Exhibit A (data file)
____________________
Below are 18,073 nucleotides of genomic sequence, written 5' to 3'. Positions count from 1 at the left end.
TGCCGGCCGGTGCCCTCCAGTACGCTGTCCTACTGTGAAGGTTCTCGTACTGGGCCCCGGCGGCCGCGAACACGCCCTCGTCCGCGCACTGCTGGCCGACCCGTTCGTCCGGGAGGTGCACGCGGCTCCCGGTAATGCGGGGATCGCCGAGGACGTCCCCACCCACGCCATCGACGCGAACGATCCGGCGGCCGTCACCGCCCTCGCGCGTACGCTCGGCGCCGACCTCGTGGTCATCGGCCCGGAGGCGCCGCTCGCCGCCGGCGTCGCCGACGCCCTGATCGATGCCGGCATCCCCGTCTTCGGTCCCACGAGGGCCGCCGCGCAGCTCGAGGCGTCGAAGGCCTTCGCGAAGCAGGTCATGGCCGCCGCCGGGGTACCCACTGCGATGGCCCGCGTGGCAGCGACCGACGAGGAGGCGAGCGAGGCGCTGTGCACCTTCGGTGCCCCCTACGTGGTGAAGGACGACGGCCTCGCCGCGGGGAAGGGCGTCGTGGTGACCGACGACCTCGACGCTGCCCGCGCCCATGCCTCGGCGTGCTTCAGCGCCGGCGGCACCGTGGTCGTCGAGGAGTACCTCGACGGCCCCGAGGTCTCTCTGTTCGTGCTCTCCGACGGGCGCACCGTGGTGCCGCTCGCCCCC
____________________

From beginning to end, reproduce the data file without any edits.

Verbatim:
Below are 18,073 nucleotides of genomic sequence, written 5' to 3'. Positions count from 1 at the left end.
TGCCGGCCGGTGCCCTCCAGTACGCTGTCCTACTGTGAAGGTTCTCGTACTGGGCCCCGGCGGCCGCGAACACGCCCTCGTCCGCGCACTGCTGGCCGACCCGTTCGTCCGGGAGGTGCACGCGGCTCCCGGTAATGCGGGGATCGCCGAGGACGTCCCCACCCACGCCATCGACGCGAACGATCCGGCGGCCGTCACCGCCCTCGCGCGTACGCTCGGCGCCGACCTCGTGGTCATCGGCCCGGAGGCGCCGCTCGCCGCCGGCGTCGCCGACGCCCTGATCGATGCCGGCATCCCCGTCTTCGGTCCCACGAGGGCCGCCGCGCAGCTCGAGGCGTCGAAGGCCTTCGCGAAGCAGGTCATGGCCGCCGCCGGGGTACCCACTGCGATGGCCCGCGTGGCAGCGACCGACGAGGAGGCGAGCGAGGCGCTGTGCACCTTCGGTGCCCCCTACGTGGTGAAGGACGACGGCCTCGCCGCGGGGAAGGGCGTCGTGGTGACCGACGACCTCGACGCTGCCCGCGCCCATGCCTCGGCGTGCTTCAGCGCCGGCGGCACCGTGGTCGTCGAGGAGTACCTCGACGGCCCCGAGGTCTCTCTGTTCGTGCTCTCCGACGGGCGCACCGTGGTGCCGCTCGCCCCC